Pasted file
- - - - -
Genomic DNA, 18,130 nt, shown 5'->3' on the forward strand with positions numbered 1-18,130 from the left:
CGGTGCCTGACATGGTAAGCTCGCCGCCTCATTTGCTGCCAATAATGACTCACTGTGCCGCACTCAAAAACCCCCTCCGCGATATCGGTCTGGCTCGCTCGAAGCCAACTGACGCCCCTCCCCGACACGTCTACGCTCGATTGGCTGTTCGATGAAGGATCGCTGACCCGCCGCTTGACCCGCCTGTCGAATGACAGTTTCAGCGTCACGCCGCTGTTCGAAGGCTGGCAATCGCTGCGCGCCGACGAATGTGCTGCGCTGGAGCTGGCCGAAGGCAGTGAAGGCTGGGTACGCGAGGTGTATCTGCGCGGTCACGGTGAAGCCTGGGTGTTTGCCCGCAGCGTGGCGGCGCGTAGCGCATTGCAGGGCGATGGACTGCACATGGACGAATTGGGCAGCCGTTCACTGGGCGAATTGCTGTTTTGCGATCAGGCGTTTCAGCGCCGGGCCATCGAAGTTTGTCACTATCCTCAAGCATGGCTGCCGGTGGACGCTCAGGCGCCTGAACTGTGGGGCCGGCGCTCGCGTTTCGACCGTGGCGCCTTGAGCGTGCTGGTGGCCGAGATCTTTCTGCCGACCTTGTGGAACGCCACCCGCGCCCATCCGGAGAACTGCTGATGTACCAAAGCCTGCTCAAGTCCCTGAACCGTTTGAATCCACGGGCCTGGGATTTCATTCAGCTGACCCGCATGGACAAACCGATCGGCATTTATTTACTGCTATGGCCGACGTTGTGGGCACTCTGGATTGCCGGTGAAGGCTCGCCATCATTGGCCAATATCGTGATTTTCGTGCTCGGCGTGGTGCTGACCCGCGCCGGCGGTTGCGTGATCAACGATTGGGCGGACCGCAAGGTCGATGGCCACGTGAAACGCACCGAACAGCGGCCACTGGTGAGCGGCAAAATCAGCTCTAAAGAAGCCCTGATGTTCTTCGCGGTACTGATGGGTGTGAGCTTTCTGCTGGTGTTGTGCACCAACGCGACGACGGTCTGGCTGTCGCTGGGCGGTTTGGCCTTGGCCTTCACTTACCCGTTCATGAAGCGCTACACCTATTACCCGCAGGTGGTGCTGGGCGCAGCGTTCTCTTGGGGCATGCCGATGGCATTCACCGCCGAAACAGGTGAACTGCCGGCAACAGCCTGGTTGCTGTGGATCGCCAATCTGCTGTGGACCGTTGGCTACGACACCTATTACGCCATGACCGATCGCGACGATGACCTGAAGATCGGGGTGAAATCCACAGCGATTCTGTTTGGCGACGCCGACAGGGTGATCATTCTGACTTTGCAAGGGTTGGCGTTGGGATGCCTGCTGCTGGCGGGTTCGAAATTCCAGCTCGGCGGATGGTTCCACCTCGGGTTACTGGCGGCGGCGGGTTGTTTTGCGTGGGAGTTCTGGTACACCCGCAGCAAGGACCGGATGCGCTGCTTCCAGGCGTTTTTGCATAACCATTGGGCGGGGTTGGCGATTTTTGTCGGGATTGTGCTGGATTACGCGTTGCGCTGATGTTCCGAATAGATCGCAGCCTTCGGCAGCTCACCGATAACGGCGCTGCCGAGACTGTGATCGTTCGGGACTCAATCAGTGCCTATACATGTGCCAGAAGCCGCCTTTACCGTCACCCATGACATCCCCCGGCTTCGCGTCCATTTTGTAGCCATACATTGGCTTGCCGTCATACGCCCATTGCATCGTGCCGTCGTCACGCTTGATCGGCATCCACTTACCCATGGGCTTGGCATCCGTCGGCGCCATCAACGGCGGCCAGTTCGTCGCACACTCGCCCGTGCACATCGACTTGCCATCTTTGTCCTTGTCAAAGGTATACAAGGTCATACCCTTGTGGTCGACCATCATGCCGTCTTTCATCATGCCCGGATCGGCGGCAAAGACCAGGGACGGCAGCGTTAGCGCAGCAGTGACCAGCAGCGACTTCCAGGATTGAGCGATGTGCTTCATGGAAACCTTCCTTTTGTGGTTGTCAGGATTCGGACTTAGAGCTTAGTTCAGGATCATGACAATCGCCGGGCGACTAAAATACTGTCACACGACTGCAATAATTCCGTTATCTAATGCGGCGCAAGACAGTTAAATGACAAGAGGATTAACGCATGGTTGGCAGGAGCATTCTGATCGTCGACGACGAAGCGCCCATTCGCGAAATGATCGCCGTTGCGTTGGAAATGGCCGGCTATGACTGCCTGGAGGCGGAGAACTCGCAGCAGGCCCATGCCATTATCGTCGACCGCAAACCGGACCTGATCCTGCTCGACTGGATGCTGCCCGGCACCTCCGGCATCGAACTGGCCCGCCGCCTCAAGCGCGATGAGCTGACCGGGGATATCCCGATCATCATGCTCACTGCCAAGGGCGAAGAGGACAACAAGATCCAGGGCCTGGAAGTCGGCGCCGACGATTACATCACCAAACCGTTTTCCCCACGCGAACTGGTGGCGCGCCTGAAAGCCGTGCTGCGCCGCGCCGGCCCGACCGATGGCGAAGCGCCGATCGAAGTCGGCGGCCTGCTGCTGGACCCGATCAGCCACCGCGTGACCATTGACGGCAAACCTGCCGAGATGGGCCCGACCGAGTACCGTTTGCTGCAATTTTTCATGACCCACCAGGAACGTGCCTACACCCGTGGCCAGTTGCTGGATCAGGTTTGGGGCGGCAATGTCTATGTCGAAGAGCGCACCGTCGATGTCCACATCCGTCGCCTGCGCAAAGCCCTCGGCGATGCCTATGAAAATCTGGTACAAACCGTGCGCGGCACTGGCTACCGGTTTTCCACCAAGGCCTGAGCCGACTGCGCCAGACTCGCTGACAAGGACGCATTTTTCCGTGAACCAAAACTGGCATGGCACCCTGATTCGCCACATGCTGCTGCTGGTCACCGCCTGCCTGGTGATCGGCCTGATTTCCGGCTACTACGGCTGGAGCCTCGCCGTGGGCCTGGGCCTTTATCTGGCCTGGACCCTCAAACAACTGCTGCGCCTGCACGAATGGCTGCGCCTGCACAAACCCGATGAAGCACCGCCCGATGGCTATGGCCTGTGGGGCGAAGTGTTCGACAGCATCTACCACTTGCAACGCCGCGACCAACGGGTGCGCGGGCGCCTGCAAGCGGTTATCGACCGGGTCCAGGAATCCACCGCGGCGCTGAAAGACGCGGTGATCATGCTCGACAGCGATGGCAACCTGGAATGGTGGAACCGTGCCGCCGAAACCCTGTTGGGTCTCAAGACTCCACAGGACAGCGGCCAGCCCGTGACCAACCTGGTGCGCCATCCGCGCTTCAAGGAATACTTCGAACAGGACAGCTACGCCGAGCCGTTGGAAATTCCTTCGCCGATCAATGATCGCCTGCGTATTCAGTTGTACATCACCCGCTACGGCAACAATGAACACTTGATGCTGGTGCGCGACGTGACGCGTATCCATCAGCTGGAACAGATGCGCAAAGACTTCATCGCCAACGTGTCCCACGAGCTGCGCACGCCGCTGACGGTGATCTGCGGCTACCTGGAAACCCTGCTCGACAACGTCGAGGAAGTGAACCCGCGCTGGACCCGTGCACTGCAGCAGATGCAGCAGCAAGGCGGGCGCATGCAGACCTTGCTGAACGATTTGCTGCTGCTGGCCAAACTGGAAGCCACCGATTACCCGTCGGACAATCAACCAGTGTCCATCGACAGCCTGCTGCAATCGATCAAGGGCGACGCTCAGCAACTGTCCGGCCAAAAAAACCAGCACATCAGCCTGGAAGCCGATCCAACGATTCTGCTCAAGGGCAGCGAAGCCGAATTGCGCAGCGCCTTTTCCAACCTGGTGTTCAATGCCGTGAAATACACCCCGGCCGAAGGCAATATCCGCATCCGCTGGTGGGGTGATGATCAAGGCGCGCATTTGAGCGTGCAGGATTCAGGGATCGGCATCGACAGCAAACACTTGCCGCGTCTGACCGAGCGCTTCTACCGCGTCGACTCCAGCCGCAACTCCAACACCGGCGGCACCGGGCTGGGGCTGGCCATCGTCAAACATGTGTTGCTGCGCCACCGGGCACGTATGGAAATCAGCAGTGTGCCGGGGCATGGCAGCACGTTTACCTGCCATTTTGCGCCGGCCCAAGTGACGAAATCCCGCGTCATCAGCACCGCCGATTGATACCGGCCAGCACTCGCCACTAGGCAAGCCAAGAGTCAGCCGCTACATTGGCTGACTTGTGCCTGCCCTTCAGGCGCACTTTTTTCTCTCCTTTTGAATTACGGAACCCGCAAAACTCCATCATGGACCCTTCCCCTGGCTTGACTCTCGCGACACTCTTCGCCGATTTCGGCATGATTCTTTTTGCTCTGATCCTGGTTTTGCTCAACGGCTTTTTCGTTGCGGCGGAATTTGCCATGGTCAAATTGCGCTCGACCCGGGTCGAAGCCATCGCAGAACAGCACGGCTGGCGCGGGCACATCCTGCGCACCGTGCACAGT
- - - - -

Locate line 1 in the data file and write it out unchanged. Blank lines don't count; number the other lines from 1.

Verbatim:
Genomic DNA, 18,130 nt, shown 5'->3' on the forward strand with positions numbered 1-18,130 from the left: